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I spent the summer of 1976 as a kibbutz volunteer in the far north of Israel. While I was there I travelled around the country, visiting Jerusalem, Haifa, the Golan Heights and many other places. It was one of my first ever foreign trips and I’ve never forgotten the impact Jerusalem had upon me – it has always featured in my mental list of “top 5 cities in the world”.

TBEX International (the travel bloggers’ conference) in Jerusalem was the ideal opportunity for a return trip, but I was full of questions. Would I still love Jerusalem just as much when I had so many more places to compare it with? And how would the country have changed since my last visit?

Old city of Jerusalem

The narrow streets of the old city of Jerusalem look as if they haven’t changed for centuries

Israel Then and Now

Damascus Gate, Jerusalem

A very old picture of me by the Damascus Gate!

Although I remember Jerusalem as magical, my experiences on that earlier visit were not wholly positive. One thing I recall vividly was the level of harassment I was subject to, whether I was on my own or travelling with others. A problem that was exacerbated by the fact that local women seemed to be absent from the streets of the towns and cities. Of course, the world has moved on since 1976, and my perception is that this has now changed significantly. In Jerusalem at least, women now walk the streets as freely as men. And one of our tour guides, a young(ish) resident of the city, told me she always felt safe wherever she went in Jerusalem.

Then there was the political situation. I feel that this is both better and worse now than it was back then. Worse in the sense that in 1976 there were no security walls or fences, and you could travel to places like Bethlehem or Hebron without any need for passports or checkpoints. But in some ways better. There is still a considerable amount of mistrust and suspicion between Israelis and Palestinians, and between different religious and political groups. And there are still rights and wrongs on both sides. But this time I met people who were willing to look at all aspects of the situation, and I saw evidence of initiatives to break down barriers. (I’ll be writing more about Jerusalem’s amazing diversity in a later post.)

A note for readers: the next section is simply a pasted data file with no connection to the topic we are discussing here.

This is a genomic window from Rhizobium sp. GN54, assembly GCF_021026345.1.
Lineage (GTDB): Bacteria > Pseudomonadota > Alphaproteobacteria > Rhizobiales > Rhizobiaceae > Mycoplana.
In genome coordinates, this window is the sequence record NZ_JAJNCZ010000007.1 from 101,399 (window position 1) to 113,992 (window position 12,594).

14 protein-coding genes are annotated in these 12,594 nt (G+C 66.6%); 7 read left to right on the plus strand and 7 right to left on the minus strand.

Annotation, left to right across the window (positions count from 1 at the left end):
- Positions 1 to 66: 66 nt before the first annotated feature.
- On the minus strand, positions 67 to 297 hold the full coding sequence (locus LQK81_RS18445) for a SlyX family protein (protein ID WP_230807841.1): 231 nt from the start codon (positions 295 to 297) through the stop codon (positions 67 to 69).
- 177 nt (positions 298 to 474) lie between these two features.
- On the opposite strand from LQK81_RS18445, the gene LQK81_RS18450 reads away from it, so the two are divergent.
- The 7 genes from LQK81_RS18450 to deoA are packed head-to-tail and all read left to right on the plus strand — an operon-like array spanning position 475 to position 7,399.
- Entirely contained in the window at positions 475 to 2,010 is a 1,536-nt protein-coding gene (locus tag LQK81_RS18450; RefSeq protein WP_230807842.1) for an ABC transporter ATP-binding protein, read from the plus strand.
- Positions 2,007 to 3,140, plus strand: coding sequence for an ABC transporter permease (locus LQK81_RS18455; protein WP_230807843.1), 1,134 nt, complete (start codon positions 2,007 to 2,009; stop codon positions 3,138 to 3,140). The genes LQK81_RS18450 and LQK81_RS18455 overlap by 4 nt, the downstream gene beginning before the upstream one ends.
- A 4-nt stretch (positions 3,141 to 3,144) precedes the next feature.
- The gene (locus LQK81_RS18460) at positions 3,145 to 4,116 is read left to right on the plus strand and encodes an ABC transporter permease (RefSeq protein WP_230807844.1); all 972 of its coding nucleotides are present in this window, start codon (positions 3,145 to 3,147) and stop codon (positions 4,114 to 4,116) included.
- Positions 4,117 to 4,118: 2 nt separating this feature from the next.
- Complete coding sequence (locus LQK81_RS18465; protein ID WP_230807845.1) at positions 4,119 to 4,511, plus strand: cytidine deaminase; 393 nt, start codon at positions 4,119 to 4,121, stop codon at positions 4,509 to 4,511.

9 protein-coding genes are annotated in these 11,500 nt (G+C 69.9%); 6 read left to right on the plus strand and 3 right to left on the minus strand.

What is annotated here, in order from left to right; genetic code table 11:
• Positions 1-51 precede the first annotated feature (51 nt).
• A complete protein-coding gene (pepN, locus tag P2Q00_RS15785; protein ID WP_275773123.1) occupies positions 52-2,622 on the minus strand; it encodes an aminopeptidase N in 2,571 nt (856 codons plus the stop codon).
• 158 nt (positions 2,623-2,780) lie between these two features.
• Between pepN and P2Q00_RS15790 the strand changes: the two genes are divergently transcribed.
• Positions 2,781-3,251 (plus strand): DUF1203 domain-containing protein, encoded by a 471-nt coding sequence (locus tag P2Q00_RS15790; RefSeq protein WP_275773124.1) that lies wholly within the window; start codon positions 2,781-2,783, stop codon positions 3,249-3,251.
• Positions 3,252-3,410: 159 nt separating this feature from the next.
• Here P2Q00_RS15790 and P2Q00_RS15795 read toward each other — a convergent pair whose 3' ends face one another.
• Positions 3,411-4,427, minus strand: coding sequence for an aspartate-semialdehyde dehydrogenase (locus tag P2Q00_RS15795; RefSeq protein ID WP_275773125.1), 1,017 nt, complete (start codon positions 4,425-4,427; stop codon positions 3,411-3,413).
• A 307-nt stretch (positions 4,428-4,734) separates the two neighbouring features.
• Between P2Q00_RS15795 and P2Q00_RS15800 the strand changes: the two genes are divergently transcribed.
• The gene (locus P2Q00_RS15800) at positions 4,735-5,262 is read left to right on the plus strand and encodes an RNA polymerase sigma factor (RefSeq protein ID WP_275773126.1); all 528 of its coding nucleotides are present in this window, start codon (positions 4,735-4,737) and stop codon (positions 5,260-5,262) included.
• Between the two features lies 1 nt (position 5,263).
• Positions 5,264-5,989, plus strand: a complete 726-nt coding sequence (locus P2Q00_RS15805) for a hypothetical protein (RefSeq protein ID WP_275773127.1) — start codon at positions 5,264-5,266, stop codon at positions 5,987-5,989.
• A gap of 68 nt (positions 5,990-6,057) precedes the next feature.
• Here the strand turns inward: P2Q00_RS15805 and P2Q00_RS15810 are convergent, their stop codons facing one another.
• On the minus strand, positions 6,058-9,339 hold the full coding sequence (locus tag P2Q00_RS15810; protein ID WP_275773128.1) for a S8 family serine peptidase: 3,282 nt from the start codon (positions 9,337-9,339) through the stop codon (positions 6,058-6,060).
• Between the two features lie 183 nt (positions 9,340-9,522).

Discovering Jerusalem’s Food and Culture

David Citadel, Jerusalem

Old and new: a modern light show at the 2,000 year old Citadel of David

I am no longer a penniless student, so the comparison may not be entirely fair, but it seems to me that one thing that has improved immeasurably is the food. Especially for vegetarians: I remember eating little other than salad and falafel last time. (Watch this space for more about Jerusalem’s food in the next few weeks.)

Teddy Park, Jerusalem

A modern sculpture in Teddy Park, very close to the old town

And there is now a thriving modern cultural scene, with bars, restaurants and luxury hotels. There are Innovative museums, trendy shopping centres, and colourful street art. Other things have changed too: Jerusalem is much cleaner than it was in 1976, but it is also much more crowded.

Jerusalem: A Modern City Destination

Armenian quarter, Jerusalem

Pinnable image of the old city Armenian quarter

Of course, tourists still flock to the old city of Jerusalem, as a place of religious pilgrimage, or to discover 3,000 years of history. But, as with any other modern city destination, they also come for food and shopping, culture and relaxation. And to explore the surrounding towns and countryside.

For myself, despite the crowds, Jerusalem was still a place of mystique and inspiration. I enjoyed revisiting familiar sites, and discovering new ones. I was disappointed that I didn’t find time to travel further afield, particularly into the Palestinian territories. But there is always next time…

 

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